Beaumarchais was frantic. The ships had been loaded ostensibly for the West Indies. But the artillery officers, whiling away their time in the Le Havre Cafes while waiting for the wind, were openly bragging that they were going to America. Beaumarchais complained bitterly to Vergennes. The wind at Le Havre might turn favorable at any time but the ships could not sail without Du Coudray. Vergennes called on St. Germain, and Du Coudray was sent packing back to Le Havre. Beaumarchais followed him to be sure that nothing else went wrong. And there, after all his efforts at maintaining security, after all his complaining about security, after all his worry about the noise the artillery officers were making, it remained for him to commit the most damaging security breach of all.
In all his activity for Hortalez dr Cie., Beaumarchais had used the pseudonym "M. Durand." On arriving in Le Havre he found that a local theater company was rehearsing his Barber of Seville. The temptation was too much for "M. Durand's" theatrical sense, to say nothing of his vanity. He attended the dress rehearsals, assisted the director, gave instructions to the actors, and all with such an air of authority that it didn't much matter what he called himself thereafter. Armed with this evidence of the involvement of a known confidant of the King and the Foreign Minister in an obvious traffic in contraband of war, Stormont stormed in to Vergennes. His representations were so bitter and his threats to break relations with France so obviously sincere that Vergennes felt he had no alternative but to prohibit the sailing of the three ships. His government was not yet ready for a showdown with England and he chose the prudent course.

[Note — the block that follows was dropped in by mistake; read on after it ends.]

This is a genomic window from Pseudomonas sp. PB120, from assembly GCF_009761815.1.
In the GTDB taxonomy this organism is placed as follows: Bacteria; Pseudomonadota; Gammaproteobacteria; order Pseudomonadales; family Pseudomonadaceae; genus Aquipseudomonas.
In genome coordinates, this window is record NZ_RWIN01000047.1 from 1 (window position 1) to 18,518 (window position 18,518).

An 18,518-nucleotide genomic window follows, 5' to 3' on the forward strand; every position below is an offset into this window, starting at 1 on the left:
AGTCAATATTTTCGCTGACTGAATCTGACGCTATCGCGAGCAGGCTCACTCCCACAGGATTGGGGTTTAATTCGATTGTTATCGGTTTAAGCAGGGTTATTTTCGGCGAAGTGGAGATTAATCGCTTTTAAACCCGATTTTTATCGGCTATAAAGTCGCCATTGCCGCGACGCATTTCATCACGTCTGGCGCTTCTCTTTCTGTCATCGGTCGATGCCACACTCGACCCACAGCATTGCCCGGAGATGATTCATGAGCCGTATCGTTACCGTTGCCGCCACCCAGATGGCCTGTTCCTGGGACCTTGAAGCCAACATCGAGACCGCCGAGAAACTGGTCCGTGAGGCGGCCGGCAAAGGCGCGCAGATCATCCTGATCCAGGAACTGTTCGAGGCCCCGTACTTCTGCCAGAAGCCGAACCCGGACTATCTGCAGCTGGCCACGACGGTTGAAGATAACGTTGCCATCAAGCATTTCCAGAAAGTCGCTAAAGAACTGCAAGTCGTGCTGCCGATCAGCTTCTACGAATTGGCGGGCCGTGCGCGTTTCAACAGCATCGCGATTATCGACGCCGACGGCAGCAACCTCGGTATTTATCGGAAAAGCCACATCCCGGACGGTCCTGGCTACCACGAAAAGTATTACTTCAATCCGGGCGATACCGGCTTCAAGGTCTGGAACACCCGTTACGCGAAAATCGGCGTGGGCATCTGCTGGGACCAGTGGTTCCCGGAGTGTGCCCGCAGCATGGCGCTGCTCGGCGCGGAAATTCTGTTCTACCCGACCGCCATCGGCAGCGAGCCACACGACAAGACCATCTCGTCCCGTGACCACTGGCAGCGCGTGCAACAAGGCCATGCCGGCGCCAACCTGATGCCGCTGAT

When Vergennes' order arrived in Le Havre, Le Romain and La Seine were still at anchor; L'Amphitrite, with Du Coudray on board, had already sailed. The incredible Du Coudray, however, managed to make Vergennes' order effective anyway. When a few days out, being dissatisfied with his accommodations, he took command of the ship over the captain's head and brought her back to Lorient on the pretext of repairing storm damage. He left the ship there and returned to Versailles in order to resume his efforts to enhance his military prestige.
For another month Beaumarchais' three ships remained in port. Finally Vergennes decided that things had quieted sufficiently to allow them to depart—discreetly and by night. Beaumarchais took a gamble. Instead of sending them, as planned, to the West Indies where their cargos would be transshipped, he ordered them to make for a mainland port. His purposes were no doubt several: to confuse the British fleet; to deliver the supplies as rapidly as possible to Washington's destitute army; and partly, we must assume, knowing Beaumarchais, to achieve the maximum dramatic effect with the arrival of his first shipment. He was lucky. All three vessels eluded the British and arrived safely at Portsmouth, New Hampshire, in April.